pylint -- should I just ignore it sometimes?
jeanmichel at sequans.com
Thu Oct 21 17:20:54 CEST 2010
> Steven D'Aprano wrote:
>> On Thu, 21 Oct 2010 12:49:47 +0000, Neil Cerutti wrote:
>>> _The Practice of Programming_ has this right. In general the bigger the
>>> scope of a variable, the longer and more descriptive should be its name.
>>> In a small scope, a big name is mostly noise.
>> Thank you! The scope of the variable is an important factor.
> Wittgenstein remarked somewhere* "...it is the particular use of a word only
> which gives the word its meaning...". For a variable, if you can see the
> entire use at a glance, then any other cues to its meaning, like a long
> variable name, are redundant.
> Long variable names can lie; they share this ability with comments. The one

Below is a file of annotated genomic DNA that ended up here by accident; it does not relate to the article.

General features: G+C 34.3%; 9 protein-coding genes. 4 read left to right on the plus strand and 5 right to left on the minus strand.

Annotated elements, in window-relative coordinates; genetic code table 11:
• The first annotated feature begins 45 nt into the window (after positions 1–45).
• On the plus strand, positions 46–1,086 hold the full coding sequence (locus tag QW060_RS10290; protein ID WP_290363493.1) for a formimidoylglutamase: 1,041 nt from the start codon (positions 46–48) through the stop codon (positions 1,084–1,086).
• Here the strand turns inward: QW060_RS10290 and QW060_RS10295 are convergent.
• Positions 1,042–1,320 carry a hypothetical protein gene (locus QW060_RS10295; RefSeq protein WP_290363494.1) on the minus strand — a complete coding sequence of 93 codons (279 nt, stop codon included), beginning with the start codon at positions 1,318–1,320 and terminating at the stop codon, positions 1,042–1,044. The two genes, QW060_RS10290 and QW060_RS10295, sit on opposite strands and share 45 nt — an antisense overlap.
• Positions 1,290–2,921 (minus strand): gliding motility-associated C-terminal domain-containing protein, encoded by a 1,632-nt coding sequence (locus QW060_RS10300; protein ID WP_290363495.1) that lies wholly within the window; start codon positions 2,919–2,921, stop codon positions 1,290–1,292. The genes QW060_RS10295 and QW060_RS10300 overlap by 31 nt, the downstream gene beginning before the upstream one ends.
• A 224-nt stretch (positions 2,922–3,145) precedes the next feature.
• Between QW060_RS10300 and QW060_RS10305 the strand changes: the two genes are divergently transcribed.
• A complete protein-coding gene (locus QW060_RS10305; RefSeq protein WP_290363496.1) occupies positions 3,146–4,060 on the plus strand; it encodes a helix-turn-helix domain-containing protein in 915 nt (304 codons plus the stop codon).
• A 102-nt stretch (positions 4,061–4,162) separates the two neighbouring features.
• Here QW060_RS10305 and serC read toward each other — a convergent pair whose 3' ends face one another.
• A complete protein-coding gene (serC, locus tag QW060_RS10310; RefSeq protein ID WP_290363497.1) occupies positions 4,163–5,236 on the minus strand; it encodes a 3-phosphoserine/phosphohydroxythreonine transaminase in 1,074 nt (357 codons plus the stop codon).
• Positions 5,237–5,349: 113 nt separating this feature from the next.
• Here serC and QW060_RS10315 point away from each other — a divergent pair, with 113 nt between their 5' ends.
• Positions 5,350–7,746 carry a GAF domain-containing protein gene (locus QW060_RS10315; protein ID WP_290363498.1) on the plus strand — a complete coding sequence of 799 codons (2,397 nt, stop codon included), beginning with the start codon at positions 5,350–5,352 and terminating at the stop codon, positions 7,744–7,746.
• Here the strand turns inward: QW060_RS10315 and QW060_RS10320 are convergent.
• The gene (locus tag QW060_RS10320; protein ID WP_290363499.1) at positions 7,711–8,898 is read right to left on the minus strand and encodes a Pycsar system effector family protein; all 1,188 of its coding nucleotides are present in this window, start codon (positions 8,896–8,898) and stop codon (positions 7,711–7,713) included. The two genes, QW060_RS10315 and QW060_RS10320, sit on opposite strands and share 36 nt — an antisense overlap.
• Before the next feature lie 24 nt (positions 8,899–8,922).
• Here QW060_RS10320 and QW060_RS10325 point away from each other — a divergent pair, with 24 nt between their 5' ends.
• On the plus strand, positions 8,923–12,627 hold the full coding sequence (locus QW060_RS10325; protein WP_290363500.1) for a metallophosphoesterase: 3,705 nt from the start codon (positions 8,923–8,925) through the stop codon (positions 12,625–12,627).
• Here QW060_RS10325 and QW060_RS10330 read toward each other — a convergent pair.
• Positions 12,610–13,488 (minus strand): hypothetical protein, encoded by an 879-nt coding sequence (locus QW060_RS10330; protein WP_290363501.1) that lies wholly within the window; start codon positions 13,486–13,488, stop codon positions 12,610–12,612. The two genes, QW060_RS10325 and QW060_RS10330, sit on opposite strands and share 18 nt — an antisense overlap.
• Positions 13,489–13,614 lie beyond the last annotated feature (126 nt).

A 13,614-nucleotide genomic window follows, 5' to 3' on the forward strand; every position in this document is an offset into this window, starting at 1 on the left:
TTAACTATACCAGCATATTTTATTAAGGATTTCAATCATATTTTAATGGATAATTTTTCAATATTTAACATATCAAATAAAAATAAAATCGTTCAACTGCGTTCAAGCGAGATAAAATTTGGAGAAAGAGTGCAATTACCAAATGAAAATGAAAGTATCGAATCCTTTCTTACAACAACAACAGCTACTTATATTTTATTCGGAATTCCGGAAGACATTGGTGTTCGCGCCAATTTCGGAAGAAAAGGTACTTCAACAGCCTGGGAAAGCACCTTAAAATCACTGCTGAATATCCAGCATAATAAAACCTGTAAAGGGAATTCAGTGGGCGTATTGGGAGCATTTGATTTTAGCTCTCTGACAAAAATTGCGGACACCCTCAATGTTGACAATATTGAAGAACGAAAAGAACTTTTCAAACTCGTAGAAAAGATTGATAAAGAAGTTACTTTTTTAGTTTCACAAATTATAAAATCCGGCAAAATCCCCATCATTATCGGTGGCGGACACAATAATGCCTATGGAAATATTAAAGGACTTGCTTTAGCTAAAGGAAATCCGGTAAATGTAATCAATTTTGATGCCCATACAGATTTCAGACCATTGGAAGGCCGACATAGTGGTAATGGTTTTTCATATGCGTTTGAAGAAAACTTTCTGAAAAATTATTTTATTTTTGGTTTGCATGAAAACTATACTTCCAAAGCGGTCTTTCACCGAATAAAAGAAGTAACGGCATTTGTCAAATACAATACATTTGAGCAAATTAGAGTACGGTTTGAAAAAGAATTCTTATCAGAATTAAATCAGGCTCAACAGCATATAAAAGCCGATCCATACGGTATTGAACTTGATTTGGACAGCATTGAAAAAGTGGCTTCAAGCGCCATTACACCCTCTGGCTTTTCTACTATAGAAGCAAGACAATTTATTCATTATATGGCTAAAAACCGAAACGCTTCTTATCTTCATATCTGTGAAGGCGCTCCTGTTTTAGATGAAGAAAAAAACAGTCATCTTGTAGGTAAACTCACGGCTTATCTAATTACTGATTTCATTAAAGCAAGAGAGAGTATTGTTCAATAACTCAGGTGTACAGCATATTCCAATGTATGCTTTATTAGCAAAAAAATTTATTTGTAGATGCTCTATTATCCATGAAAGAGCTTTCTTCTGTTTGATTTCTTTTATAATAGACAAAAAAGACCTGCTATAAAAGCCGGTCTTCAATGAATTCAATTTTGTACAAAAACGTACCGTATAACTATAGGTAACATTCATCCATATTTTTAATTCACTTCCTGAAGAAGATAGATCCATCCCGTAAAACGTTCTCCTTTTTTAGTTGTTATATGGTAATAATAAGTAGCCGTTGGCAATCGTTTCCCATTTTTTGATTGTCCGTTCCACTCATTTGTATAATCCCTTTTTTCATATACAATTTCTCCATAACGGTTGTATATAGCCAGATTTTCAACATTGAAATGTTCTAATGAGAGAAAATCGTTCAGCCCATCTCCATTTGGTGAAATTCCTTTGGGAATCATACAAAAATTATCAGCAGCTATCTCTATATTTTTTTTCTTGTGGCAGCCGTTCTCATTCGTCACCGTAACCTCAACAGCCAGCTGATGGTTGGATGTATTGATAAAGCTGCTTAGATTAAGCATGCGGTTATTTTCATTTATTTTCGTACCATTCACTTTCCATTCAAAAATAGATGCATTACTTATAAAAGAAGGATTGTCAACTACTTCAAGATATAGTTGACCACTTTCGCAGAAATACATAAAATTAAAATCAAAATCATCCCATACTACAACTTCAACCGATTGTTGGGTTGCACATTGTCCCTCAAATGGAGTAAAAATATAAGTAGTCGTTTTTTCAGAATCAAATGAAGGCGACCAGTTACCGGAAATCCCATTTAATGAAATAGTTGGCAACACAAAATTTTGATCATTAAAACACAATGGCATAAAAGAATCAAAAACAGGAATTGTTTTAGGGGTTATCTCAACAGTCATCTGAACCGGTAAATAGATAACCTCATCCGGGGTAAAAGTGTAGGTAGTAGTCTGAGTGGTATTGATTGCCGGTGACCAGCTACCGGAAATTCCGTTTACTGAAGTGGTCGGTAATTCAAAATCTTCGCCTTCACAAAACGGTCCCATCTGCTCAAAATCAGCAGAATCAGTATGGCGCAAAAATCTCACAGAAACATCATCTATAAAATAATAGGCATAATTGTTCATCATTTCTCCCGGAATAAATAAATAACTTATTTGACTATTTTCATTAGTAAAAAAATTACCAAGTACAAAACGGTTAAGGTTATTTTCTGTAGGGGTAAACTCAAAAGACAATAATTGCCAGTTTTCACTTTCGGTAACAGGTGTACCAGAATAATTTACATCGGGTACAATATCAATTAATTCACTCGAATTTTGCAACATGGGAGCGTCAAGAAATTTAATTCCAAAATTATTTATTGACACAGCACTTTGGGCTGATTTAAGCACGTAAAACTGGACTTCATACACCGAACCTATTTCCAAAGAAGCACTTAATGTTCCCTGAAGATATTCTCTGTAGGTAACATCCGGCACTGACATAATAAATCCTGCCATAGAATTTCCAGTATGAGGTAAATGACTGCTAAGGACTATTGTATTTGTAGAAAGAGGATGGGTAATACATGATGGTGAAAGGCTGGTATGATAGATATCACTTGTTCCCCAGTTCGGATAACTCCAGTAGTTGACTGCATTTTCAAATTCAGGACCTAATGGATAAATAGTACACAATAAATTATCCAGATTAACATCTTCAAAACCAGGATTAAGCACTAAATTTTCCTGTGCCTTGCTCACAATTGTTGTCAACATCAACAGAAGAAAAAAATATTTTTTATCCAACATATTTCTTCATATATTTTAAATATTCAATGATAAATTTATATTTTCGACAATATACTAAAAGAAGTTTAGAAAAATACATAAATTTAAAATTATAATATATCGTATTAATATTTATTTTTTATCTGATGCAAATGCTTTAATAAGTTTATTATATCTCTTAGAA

> study** I've seen of newbie errors observed the #1 error being as assumption
> that descriptive variable names could somehow replace computation, e.g. that
> if you called a variable "total_sales", then accessing it would get you a
> sales total, regardless of what you might or might not write as
> computational statements.
So If I get you right, because comments can lie, we should stop using
Computation never lies ? Well that's called a bug, and they are your
every day worries.
Meaningfull names helps spotting miscomputation.
total_sales = some_computation()
How are you supposed to verify that some_computation is filling its role
without even knowing what it is supposed to do ?
While I totally understand why some ppl prefer to use short names, I
really don't see the point in saying that because any information can be
wrong, we should stop giving any.
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